ParallelLinqWithGenerator (3000;200) 29752 31366
ParallelLinqWithGenerator (1200;800) 16626 16855
ParallelLinqWithSequenceOfPoints (1200;200) 549 533
ParallelLinqWithSequenceOfPoints (3000;200) 3413 3290
ParallelLinqWithSequenceOfPoints (1200;800) 1462 1460
UnorderedParalleLinqInPlace (1200;200) 422 440
UnorderedParalleLinqInPlace (3000;200) 2586 2775
UnorderedParalleLinqInPlace (1200;800) 1317 1475
UnorderedParallelLinqInPlaceWithDelegate (1200;200) 509 514
UnorderedParallelLinqInPlaceWithDelegate (3000;200) 3093 3134
UnorderedParallelLinqInPlaceWithDelegate (1200;800) 1392 1571
UnorderedParallelLinqInPlaceWithGenerator (1200;200) 5046 5511
UnorderedParallelLinqInPlaceWithGenerator (3000;200) 31657 30258
UnorderedParallelLinqInPlaceWithGenerator (1200;800) 17026 19517
UnorderedParallelLinqSimple (1200;200) 556 595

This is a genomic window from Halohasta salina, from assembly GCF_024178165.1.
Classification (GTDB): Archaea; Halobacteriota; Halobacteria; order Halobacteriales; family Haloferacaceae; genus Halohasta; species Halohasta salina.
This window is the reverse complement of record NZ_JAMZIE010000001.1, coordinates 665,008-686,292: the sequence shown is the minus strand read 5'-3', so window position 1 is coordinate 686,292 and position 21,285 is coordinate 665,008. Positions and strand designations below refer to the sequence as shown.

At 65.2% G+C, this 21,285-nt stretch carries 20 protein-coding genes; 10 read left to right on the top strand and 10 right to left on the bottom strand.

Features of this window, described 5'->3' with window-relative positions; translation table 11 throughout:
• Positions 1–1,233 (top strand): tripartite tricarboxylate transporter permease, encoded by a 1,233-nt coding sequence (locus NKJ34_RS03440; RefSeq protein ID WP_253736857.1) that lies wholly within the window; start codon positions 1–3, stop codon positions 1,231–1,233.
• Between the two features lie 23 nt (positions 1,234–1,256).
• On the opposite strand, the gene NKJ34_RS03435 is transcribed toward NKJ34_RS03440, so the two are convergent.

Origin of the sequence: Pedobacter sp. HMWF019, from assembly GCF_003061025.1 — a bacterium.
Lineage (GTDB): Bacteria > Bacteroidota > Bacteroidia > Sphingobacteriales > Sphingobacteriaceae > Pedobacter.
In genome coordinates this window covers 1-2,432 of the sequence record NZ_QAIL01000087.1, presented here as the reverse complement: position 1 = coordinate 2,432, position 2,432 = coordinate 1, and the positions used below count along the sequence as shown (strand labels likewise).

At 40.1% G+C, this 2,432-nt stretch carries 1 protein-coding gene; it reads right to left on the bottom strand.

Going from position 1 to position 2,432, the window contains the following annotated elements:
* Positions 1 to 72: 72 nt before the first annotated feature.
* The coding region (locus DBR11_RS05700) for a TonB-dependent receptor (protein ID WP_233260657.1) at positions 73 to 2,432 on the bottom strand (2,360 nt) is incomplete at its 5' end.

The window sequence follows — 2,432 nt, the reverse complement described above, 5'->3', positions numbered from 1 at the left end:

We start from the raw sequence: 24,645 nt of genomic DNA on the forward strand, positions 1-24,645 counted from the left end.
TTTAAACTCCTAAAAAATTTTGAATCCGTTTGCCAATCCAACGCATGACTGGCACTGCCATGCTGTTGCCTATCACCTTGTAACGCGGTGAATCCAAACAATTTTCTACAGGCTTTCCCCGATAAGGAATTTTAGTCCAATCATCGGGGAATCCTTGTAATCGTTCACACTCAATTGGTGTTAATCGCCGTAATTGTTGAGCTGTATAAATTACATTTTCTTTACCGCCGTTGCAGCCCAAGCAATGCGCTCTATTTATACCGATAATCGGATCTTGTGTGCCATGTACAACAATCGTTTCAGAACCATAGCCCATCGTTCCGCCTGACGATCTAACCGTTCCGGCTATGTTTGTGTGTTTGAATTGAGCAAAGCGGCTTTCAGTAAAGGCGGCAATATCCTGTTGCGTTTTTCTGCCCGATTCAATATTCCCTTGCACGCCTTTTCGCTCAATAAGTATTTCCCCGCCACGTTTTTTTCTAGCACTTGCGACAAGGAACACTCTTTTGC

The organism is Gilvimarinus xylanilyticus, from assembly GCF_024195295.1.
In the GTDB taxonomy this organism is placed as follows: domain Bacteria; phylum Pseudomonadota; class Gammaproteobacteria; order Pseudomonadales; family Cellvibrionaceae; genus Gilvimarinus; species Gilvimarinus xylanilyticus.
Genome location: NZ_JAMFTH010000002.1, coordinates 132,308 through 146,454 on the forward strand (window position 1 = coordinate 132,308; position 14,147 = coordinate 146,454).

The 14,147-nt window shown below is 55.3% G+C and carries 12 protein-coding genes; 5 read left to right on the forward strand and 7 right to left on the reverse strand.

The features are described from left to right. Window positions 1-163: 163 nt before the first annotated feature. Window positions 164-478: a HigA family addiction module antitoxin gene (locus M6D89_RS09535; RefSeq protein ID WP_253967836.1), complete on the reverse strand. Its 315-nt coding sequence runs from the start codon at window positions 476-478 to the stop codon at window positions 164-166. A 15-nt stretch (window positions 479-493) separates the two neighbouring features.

UnorderedParallelLinqSimple (3000;200) 3449 3700
UnorderedParallelLinqSimple (1200;800) 1448 1506
UnorderedParalelLinqWithStruct (1200;200) 511 534
UnorderedParalelLinqWithStruct (3000;200) 3227 3154
UnorderedParalelLinqWithStruct (1200;800) 1427 1445

A mixed bag, but overall it looks to me like the June CTP was slightly worse than the older one. Of course, that’s assuming that everything else on my computer is the same as it was a couple of weeks ago, etc. I’m not going to claim it’s a perfect benchmark by any means. Anyway, can it do any better with the Game of Life?

Game of Life

(Original post)

Results are in frames per second, so more is better.

Description December CTP June CTP
ParallelFastInteriorBoard (rendered) 23 22
ParallelFastInteriorBoard (unrendered) 29 28
ParallelFastInteriorBoard 508 592

Yes, ParallelFastInteriorBoard really did get that much speed bump, apparently. I have no idea why… which leads me to the slightly disturbing conclusion of this post: